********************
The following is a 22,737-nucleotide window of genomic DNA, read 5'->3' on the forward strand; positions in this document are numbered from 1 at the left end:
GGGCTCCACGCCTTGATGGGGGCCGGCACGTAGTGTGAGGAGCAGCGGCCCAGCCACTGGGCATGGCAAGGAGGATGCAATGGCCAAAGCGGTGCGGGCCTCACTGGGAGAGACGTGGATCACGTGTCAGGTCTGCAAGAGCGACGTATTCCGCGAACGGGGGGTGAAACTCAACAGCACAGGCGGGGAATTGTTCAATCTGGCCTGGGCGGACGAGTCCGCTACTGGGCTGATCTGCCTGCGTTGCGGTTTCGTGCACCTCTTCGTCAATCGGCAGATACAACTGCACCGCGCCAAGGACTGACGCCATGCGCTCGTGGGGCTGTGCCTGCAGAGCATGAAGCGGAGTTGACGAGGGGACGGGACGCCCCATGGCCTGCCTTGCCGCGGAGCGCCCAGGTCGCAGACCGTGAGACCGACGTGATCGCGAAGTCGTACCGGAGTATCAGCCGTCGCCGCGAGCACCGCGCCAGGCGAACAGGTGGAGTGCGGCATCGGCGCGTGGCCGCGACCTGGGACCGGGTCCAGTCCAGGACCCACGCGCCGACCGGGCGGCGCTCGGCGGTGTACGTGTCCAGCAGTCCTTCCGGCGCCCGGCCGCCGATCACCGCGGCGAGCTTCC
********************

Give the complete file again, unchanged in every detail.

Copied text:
The following is a 22,737-nucleotide window of genomic DNA, read 5'->3' on the forward strand; positions in this document are numbered from 1 at the left end:
GGGCTCCACGCCTTGATGGGGGCCGGCACGTAGTGTGAGGAGCAGCGGCCCAGCCACTGGGCATGGCAAGGAGGATGCAATGGCCAAAGCGGTGCGGGCCTCACTGGGAGAGACGTGGATCACGTGTCAGGTCTGCAAGAGCGACGTATTCCGCGAACGGGGGGTGAAACTCAACAGCACAGGCGGGGAATTGTTCAATCTGGCCTGGGCGGACGAGTCCGCTACTGGGCTGATCTGCCTGCGTTGCGGTTTCGTGCACCTCTTCGTCAATCGGCAGATACAACTGCACCGCGCCAAGGACTGACGCCATGCGCTCGTGGGGCTGTGCCTGCAGAGCATGAAGCGGAGTTGACGAGGGGACGGGACGCCCCATGGCCTGCCTTGCCGCGGAGCGCCCAGGTCGCAGACCGTGAGACCGACGTGATCGCGAAGTCGTACCGGAGTATCAGCCGTCGCCGCGAGCACCGCGCCAGGCGAACAGGTGGAGTGCGGCATCGGCGCGTGGCCGCGACCTGGGACCGGGTCCAGTCCAGGACCCACGCGCCGACCGGGCGGCGCTCGGCGGTGTACGTGTCCAGCAGTCCTTCCGGCGCCCGGCCGCCGATCACCGCGGCGAGCTTCC